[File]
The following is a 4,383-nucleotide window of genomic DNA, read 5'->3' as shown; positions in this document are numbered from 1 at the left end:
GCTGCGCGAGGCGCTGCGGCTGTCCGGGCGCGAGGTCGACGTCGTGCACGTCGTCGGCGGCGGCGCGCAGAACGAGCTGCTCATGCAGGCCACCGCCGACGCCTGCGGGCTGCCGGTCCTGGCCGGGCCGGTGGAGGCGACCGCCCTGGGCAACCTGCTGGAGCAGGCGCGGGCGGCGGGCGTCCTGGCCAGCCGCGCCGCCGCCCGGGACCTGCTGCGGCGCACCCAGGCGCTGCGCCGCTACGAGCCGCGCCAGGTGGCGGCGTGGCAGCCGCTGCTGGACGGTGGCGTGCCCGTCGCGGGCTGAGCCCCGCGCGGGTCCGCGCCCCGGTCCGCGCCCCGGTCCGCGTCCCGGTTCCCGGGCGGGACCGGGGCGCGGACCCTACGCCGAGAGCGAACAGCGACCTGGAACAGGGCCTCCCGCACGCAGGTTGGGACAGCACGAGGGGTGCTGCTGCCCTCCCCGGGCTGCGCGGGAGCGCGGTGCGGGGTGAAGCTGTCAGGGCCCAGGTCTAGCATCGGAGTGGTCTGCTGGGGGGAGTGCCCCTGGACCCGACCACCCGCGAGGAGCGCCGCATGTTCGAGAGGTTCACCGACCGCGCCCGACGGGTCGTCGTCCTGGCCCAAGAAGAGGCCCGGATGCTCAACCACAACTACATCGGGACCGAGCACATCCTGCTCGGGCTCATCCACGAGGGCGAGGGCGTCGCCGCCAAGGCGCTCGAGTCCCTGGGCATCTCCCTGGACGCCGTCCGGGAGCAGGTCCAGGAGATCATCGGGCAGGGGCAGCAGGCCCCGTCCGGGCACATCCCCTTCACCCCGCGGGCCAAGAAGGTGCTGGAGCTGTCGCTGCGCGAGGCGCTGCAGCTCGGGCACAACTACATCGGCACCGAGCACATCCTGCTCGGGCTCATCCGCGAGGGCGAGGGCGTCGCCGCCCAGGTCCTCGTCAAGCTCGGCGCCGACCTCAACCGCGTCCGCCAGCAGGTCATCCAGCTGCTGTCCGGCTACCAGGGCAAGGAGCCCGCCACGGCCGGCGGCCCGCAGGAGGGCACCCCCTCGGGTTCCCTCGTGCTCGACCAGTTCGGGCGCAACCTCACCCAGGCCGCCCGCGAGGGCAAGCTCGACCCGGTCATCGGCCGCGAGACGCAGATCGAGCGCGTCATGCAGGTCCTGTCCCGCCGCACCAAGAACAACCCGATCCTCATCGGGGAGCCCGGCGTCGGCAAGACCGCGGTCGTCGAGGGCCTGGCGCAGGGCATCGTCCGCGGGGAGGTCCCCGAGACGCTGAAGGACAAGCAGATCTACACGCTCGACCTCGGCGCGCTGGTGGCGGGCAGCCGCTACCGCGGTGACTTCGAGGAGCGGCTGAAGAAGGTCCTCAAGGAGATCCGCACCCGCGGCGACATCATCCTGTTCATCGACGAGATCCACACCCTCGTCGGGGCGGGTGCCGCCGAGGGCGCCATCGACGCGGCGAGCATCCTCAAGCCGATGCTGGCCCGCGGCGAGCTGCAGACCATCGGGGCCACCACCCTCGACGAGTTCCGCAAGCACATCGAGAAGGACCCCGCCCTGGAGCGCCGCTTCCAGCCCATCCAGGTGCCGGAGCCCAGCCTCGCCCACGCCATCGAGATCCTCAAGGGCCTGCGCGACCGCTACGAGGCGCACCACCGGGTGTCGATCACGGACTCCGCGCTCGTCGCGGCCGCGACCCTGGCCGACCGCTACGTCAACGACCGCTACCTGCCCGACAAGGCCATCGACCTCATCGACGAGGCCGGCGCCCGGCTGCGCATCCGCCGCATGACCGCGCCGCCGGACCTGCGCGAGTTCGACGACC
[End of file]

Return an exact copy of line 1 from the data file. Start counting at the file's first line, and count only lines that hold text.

The following is a 4,383-nucleotide window of genomic DNA, read 5'->3' as shown; positions in this document are numbered from 1 at the left end: